SAL Post-War Perishable Ops : LUSENET : ACL and SAL Railroads Historical Society : One Thread

All, I just submitted an article for Lines South called "SAL Perishable Operations in the Post-War Era". Hopefully the editors have it and I will hear from them shortly if they'd like to run it. In the meantime, I'd appreciate your thoughts, comments, and stories on perishable ops (from the 1945-1950 timeframe)to add to the article if you'd care to share them. I got alot of help from Larry Gooslby and Dr. Richard Hendrickson on the thanks to them. More to follow! JG

-- John Golden (, August 29, 1999


The Fox operated while my father was agt-opr at Meggetts SC. We arriveed there in 1942, I left in 1944. We talked about dispatch of the perishables. "Stop one for no good reason, and walk;" a common statement heard around in conversations. We handed up orders to many a doubleheader of big mikes.

-- Clarence Donnelly Copeland (, May 12, 2003.

From the remnants of my Virginia Div. Time Table No. 7, eff. April 24, 1949, I note SAL had No. 72 (due Raleigh 3:20 AM), but the next Virginia Div. time table I have (No. 9 eff. April 25, 1954) No. 72 is not listed. I rather doubt that the train number was changed to No. 4 because for many years, that was the Atlanta-Richmond all-stops mail and express.

-- Harry Bundy (, August 30, 1999.

Harry, thanks again! Perhaps you can clear something else up for me. I've discovered some discrepancies in the Greyhound's train number during the post-war era...was it #72 or #4? My understanding was that in the post-war years it was #72 and later changed to #4 in the early 1950s. I finished up the article away from my library. Your help/comments are very much appreciated. JG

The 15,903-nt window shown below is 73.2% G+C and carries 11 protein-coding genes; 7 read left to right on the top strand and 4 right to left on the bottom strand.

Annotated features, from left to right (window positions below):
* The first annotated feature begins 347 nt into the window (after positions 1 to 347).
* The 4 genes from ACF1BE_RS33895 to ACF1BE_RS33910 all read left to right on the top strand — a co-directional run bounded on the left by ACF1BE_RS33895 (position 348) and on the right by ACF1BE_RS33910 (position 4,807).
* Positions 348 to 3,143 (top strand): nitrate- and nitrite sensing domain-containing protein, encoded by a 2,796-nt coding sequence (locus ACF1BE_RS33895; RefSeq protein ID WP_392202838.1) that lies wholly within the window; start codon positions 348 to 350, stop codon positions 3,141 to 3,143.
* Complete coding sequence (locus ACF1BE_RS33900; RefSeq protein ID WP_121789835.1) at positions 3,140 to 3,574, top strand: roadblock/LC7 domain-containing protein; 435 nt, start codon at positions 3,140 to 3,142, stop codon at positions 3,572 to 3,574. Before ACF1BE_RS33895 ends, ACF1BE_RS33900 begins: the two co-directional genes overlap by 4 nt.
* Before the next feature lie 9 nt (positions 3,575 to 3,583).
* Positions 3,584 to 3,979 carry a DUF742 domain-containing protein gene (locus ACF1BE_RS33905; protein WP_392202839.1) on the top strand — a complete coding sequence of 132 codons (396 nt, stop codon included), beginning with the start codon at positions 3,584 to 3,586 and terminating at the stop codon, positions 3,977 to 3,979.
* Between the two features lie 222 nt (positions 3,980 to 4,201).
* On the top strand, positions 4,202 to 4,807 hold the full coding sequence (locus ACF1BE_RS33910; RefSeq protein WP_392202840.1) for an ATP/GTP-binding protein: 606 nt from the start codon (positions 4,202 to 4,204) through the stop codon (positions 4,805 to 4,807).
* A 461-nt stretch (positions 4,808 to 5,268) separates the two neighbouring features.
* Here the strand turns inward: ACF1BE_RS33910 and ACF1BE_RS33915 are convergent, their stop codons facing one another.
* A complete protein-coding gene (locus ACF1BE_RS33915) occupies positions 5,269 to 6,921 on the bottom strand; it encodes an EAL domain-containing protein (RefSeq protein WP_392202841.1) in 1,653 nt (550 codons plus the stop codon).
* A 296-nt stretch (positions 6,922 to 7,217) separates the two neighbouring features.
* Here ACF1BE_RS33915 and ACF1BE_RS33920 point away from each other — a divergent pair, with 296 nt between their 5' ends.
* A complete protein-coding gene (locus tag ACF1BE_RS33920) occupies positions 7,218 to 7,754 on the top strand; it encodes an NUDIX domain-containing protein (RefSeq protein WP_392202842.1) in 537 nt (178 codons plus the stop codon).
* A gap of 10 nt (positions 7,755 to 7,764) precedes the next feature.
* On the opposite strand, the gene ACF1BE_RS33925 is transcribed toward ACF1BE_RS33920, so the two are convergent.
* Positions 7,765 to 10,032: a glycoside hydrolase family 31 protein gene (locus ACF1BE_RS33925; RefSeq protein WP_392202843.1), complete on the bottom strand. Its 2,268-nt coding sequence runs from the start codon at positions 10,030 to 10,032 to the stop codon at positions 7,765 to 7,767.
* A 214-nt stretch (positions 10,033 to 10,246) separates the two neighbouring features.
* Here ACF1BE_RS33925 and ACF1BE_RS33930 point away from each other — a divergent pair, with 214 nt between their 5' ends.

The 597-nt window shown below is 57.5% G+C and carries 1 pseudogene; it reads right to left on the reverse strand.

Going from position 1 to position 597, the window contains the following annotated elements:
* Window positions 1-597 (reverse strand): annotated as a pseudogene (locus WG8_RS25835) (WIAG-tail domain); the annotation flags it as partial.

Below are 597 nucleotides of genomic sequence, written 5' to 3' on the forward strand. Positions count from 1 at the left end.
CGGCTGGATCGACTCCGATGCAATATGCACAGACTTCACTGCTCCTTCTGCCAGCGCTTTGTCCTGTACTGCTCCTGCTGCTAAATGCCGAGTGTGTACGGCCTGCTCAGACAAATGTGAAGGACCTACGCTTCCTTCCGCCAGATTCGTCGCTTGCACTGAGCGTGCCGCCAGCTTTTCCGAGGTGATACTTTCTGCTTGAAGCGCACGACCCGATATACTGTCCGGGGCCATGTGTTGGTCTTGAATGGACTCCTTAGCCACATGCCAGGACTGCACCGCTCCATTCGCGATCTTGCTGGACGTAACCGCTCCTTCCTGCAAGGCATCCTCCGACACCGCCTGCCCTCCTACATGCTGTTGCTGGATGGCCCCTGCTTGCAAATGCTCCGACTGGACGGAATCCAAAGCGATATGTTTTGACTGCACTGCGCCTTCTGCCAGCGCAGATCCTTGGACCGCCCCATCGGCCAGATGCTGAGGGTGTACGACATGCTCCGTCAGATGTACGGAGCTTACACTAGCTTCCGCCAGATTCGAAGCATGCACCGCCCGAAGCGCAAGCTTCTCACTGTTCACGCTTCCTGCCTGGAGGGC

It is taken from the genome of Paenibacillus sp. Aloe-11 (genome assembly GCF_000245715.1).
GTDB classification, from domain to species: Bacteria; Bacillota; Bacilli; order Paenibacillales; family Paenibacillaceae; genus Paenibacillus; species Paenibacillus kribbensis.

-- John Golden (, August 30, 1999.

You're correct! No. 86 was a train initiated in the 50's, some time between April 25, 1954 and April 26,1959. As I don't have all the time tables, I can't zero in on a date. It was carded from Wildwood to Hermitage (about 766 miles by my calculations) in 23'20".

-- Harry Bundy (, August 30, 1999.

Harry, thanks for your quick response! I wrote about the Marketer (Train #80) and about the Greyhound (Train #72) but don't have any information about the Fox during my target time period (1945-50). I've read alot about the Fox but understand that it began to operate in the mid-50's era. Do you have any information on when the Fox started service and it replaced the Marketer or the Greyhound? I greatly appreciate all your help! JG

-- John Golden (, August 29, 1999.

SAL's No. 86, nicknamed "The Fox" by SAL employees, handled a volume of perishable traffic for northern markets. Perishable commodities are the only traffic for which railroads will guarantee a delivery time. No. 86's traffic was interchanged to RF&P at Richmond to be hauled to Potomac Yard. To effect an interchange (1) the cars must be delivered to the designated track (and the engine cut away), and (2) the waybills for the cars must be surrendered to the receiving road at the designated location. The designated location for interchanging No. 86's waybills was RF&P's Acca yard office. Time permitting, No. 86's conductor would bring the waybills to SAL's Hermitage yard office. There, the waybills were junction stamped and an "overhead" report from data on the bill was typed for benefit of the Traffic Department. If No. 86 was close to the 5:55 AM cut-off time(after 5:55 AM, SAL would participate in payment of any claims filed on the perishables) the yardmaster would recruit a clerk to ride in back of his station wagon. They'd wait for No. 86 at Hermitage Road, the conductor would toss the waybills off as the train passed, and "The Fox" would proceed thru Hermitage Yard non-stop to Acca Yard. The clerk would junction stamp and make notes for the "overhead" report as the waybills made their way to the RF&P in the back of the yardmaster's station wagon. The innovative SAL had mobile agents before there were mobile agents.

-- Harry Bundy (, August 29, 1999.

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